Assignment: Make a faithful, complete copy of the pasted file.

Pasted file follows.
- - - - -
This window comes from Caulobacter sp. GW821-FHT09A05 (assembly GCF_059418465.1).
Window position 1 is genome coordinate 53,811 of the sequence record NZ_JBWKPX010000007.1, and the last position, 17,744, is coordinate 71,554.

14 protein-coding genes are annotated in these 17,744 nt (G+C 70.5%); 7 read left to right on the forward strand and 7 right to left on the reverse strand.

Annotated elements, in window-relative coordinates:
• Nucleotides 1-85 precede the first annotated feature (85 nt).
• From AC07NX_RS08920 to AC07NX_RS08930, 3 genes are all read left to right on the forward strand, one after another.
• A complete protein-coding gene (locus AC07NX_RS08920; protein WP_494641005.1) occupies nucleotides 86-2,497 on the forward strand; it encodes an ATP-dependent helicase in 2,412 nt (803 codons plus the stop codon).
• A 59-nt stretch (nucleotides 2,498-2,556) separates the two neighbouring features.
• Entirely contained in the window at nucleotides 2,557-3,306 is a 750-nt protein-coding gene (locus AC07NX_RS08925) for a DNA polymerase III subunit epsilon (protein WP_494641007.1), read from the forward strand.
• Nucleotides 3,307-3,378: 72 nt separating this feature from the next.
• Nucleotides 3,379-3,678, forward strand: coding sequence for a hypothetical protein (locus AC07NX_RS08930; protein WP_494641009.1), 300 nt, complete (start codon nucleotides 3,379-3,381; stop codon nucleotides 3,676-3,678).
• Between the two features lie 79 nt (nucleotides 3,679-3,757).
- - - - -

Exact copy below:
This window comes from Caulobacter sp. GW821-FHT09A05 (assembly GCF_059418465.1).
Window position 1 is genome coordinate 53,811 of the sequence record NZ_JBWKPX010000007.1, and the last position, 17,744, is coordinate 71,554.

14 protein-coding genes are annotated in these 17,744 nt (G+C 70.5%); 7 read left to right on the forward strand and 7 right to left on the reverse strand.

Annotated elements, in window-relative coordinates:
• Nucleotides 1-85 precede the first annotated feature (85 nt).
• From AC07NX_RS08920 to AC07NX_RS08930, 3 genes are all read left to right on the forward strand, one after another.
• A complete protein-coding gene (locus AC07NX_RS08920; protein WP_494641005.1) occupies nucleotides 86-2,497 on the forward strand; it encodes an ATP-dependent helicase in 2,412 nt (803 codons plus the stop codon).
• A 59-nt stretch (nucleotides 2,498-2,556) separates the two neighbouring features.
• Entirely contained in the window at nucleotides 2,557-3,306 is a 750-nt protein-coding gene (locus AC07NX_RS08925) for a DNA polymerase III subunit epsilon (protein WP_494641007.1), read from the forward strand.
• Nucleotides 3,307-3,378: 72 nt separating this feature from the next.
• Nucleotides 3,379-3,678, forward strand: coding sequence for a hypothetical protein (locus AC07NX_RS08930; protein WP_494641009.1), 300 nt, complete (start codon nucleotides 3,379-3,381; stop codon nucleotides 3,676-3,678).
• Between the two features lie 79 nt (nucleotides 3,679-3,757).